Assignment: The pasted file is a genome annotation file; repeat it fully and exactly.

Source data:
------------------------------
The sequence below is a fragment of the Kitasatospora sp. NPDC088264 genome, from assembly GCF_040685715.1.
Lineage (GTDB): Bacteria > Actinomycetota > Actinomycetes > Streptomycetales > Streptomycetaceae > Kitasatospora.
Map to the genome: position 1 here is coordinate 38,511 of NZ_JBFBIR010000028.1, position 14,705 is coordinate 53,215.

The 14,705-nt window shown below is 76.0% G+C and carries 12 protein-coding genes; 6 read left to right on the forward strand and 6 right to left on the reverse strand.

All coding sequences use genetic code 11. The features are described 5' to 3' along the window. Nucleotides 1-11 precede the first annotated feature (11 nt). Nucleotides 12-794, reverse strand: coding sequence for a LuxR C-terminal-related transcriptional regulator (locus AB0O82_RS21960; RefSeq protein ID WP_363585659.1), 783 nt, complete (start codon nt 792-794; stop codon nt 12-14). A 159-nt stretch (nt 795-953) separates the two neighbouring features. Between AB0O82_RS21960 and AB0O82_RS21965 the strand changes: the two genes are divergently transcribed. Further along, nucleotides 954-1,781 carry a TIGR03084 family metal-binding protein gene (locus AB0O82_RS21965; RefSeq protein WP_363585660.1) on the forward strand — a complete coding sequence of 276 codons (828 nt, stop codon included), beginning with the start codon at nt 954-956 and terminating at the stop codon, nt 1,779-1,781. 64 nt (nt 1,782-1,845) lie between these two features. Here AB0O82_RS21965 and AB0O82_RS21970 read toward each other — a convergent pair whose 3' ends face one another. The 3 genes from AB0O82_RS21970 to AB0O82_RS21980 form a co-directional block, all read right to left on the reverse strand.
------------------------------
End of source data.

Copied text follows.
The sequence below is a fragment of the Kitasatospora sp. NPDC088264 genome, from assembly GCF_040685715.1.
Lineage (GTDB): Bacteria > Actinomycetota > Actinomycetes > Streptomycetales > Streptomycetaceae > Kitasatospora.
Map to the genome: position 1 here is coordinate 38,511 of NZ_JBFBIR010000028.1, position 14,705 is coordinate 53,215.

The 14,705-nt window shown below is 76.0% G+C and carries 12 protein-coding genes; 6 read left to right on the forward strand and 6 right to left on the reverse strand.

All coding sequences use genetic code 11. The features are described 5' to 3' along the window. Nucleotides 1-11 precede the first annotated feature (11 nt). Nucleotides 12-794, reverse strand: coding sequence for a LuxR C-terminal-related transcriptional regulator (locus AB0O82_RS21960; RefSeq protein ID WP_363585659.1), 783 nt, complete (start codon nt 792-794; stop codon nt 12-14). A 159-nt stretch (nt 795-953) separates the two neighbouring features. Between AB0O82_RS21960 and AB0O82_RS21965 the strand changes: the two genes are divergently transcribed. Further along, nucleotides 954-1,781 carry a TIGR03084 family metal-binding protein gene (locus AB0O82_RS21965; RefSeq protein WP_363585660.1) on the forward strand — a complete coding sequence of 276 codons (828 nt, stop codon included), beginning with the start codon at nt 954-956 and terminating at the stop codon, nt 1,779-1,781. 64 nt (nt 1,782-1,845) lie between these two features. Here AB0O82_RS21965 and AB0O82_RS21970 read toward each other — a convergent pair whose 3' ends face one another. The 3 genes from AB0O82_RS21970 to AB0O82_RS21980 form a co-directional block, all read right to left on the reverse strand.